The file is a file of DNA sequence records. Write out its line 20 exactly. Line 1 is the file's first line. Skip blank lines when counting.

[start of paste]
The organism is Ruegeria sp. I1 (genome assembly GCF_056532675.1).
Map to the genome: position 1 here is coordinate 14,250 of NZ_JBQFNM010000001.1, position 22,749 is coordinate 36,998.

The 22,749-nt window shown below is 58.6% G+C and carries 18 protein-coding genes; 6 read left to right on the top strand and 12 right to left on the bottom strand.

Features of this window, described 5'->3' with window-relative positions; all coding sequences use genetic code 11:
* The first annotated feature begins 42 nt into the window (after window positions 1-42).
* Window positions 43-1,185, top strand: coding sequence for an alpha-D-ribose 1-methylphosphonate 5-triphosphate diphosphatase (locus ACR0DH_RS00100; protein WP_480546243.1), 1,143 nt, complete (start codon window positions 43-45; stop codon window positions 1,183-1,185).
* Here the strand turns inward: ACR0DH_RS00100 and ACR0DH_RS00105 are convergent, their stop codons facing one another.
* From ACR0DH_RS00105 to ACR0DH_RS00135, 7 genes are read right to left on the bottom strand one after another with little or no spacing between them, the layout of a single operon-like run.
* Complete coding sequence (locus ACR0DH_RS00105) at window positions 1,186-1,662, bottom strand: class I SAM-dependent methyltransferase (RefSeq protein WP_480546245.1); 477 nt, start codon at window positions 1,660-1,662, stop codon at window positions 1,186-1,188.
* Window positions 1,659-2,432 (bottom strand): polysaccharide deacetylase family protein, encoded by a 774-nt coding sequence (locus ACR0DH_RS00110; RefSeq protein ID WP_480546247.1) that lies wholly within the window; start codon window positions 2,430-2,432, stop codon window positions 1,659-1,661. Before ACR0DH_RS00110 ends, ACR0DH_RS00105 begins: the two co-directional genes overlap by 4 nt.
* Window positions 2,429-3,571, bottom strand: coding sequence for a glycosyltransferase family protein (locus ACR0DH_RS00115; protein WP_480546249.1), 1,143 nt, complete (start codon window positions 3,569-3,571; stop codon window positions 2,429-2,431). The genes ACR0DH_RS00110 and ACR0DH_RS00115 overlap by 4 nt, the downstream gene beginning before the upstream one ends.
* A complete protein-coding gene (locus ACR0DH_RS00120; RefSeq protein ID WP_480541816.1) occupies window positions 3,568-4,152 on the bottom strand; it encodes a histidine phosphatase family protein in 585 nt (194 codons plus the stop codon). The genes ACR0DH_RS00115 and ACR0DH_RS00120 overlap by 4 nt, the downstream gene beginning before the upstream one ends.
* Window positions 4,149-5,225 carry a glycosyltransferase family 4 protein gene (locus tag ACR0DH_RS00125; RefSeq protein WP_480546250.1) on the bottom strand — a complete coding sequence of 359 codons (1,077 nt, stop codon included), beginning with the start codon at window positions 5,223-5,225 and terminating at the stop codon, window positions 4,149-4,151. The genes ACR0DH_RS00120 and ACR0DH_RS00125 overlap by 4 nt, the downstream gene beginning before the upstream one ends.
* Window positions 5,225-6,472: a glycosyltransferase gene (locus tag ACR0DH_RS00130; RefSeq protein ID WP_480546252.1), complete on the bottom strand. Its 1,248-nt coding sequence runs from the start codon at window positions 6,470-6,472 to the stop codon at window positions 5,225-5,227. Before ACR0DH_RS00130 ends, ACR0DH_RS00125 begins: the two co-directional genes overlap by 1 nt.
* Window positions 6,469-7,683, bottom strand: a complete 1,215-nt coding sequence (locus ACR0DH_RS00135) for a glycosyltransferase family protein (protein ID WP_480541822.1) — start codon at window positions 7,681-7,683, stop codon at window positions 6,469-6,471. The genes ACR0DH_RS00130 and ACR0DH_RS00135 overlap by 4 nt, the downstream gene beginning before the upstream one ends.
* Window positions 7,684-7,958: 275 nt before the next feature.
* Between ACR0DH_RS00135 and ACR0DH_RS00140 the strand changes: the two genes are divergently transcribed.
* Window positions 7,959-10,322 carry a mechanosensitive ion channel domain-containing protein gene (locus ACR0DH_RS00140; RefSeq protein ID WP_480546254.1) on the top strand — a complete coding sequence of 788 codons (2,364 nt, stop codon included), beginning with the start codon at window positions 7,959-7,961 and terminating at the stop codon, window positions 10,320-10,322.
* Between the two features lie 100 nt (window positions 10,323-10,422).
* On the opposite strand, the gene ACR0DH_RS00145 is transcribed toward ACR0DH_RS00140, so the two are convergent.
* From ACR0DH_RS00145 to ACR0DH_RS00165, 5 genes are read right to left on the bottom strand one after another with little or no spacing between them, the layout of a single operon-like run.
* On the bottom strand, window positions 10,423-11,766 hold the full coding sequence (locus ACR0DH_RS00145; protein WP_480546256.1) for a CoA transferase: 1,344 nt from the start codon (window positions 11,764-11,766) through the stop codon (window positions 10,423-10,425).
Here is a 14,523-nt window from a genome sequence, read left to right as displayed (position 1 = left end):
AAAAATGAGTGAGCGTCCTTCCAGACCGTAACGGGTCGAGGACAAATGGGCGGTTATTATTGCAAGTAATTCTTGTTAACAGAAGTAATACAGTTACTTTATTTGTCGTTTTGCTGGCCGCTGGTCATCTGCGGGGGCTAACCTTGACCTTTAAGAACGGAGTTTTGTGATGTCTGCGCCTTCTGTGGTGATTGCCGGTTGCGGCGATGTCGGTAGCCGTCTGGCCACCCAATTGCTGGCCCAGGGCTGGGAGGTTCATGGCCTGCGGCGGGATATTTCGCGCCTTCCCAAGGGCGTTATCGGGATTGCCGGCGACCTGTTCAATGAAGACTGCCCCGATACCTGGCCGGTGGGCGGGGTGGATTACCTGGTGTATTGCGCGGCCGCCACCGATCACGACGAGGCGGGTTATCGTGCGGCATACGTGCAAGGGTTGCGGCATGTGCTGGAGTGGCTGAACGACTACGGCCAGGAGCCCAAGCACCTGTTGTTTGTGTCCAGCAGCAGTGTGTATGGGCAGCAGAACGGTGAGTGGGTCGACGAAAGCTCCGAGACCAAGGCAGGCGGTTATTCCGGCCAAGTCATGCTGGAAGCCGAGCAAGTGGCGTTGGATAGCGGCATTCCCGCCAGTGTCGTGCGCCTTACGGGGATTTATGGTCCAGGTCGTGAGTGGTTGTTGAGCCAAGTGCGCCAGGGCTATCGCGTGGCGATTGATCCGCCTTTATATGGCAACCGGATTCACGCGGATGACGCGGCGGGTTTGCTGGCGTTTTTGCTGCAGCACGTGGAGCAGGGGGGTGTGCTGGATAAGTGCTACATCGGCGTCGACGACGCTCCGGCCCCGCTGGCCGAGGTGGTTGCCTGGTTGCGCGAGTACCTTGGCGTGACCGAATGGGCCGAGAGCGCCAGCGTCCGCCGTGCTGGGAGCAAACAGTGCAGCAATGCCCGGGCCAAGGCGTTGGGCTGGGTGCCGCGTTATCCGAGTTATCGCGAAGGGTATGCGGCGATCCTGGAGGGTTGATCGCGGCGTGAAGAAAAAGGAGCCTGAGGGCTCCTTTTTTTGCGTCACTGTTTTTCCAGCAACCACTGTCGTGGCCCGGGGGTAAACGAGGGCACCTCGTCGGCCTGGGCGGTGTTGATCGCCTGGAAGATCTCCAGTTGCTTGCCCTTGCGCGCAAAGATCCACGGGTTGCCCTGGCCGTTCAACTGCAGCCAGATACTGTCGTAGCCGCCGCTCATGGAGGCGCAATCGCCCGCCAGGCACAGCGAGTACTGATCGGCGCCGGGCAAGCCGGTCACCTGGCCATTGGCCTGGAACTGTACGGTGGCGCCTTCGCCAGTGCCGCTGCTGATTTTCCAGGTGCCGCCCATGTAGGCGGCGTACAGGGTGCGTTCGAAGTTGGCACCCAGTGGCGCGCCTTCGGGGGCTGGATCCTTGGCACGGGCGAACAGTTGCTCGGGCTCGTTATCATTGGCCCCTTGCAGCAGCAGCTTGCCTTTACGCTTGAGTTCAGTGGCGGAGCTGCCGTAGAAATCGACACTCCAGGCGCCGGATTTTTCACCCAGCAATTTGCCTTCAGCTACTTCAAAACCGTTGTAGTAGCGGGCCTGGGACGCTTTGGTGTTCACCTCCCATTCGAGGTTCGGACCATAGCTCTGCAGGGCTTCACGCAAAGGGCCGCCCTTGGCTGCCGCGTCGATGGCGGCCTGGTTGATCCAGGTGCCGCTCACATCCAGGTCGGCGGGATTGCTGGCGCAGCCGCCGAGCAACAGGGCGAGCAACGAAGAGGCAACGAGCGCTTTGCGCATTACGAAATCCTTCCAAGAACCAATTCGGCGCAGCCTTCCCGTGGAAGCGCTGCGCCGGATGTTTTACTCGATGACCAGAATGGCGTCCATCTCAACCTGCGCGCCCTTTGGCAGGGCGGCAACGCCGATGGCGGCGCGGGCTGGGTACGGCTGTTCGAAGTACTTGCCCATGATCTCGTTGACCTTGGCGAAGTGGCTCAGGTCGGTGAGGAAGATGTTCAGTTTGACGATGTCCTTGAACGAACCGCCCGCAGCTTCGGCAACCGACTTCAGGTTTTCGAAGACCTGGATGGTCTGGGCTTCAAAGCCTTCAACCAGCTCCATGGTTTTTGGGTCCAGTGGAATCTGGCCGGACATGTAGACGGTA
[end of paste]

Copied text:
* On the opposite strand, the gene ACR0DH_RS00145 is transcribed toward ACR0DH_RS00140, so the two are convergent.